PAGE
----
KINSHASA, July 29 (Reuters) - Years of warfare in Democratic Republic of Congo have forced 6 million people from their homes, the country's humanitarian affairs minister said, giving a figure several times higher than previous estimates.
"Six million people, more or less, have abandoned their places of origin to flee fighting," Jean Claude Muyambu said in a speech to politicians, aid workers and journalists in the capital Kinshasa late on Saturday.
Muyambu said President Joseph Kabila's government planned to build more housing in the sprawling capital Kinshasa and the southern mining centre of Lubumbashi.
The United Nations refugee agency UNHCR has estimated the huge central African country has 1.1 million internally displaced people and a further 400,000 have fled abroad.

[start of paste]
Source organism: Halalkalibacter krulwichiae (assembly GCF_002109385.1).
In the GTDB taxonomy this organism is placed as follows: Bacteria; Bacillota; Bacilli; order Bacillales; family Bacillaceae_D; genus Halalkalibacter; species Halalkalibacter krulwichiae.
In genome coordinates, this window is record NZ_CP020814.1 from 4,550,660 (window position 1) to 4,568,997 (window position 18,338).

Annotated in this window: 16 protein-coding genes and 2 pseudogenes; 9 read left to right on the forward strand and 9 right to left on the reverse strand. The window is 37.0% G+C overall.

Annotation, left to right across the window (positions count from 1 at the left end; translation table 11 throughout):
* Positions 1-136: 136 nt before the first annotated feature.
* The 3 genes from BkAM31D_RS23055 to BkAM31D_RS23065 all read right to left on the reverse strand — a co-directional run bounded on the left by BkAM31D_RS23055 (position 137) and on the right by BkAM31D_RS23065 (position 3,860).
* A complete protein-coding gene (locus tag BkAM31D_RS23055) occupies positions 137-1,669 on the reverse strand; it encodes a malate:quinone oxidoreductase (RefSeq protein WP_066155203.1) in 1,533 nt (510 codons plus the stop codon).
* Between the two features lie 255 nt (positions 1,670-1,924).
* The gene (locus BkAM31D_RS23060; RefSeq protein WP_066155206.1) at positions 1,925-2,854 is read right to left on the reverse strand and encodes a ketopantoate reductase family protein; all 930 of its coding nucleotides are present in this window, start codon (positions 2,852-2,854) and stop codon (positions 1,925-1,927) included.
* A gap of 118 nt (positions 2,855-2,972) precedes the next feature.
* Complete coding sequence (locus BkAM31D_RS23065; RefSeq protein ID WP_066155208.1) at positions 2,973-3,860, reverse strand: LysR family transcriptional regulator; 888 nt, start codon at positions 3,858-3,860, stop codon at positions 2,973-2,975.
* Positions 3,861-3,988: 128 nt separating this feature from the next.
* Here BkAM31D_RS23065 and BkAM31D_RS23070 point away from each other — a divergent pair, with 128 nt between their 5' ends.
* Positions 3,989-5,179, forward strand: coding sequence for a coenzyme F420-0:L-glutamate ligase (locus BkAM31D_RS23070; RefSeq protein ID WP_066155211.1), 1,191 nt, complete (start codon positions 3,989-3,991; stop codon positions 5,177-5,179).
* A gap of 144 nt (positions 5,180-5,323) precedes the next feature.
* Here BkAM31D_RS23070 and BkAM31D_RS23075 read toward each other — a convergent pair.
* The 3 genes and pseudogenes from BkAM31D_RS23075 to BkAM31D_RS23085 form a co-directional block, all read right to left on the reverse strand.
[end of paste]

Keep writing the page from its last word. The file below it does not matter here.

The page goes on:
Aid agencies estimate around 4 million Congolese have been killed by fighting or related hunger and disease since the outbreak of the country's 1998-2003 war, in which six foreign armies joined in fighting over Congo's huge mineral riches.
Despite a 2003 peace deal and the country's first free elections in over 40 years being held last year, militia fighting continues in parts of eastern Congo, especially North Kivu province.
There, a surge in fighting between Tutsi-dominated Congolese army brigades and mainly Hutu Rwandan rebels has forced more than 160,000 people from their homes this year alone, bringing the number of displaced in North Kivu to 650,000, UNHCR said in mid-July.
Far away in western Congo, aid workers and overstretched local authorities are struggling to help tens of thousands of Congolese nationals deported in the past few weeks from Angola, where they had been illegally mining diamonds.
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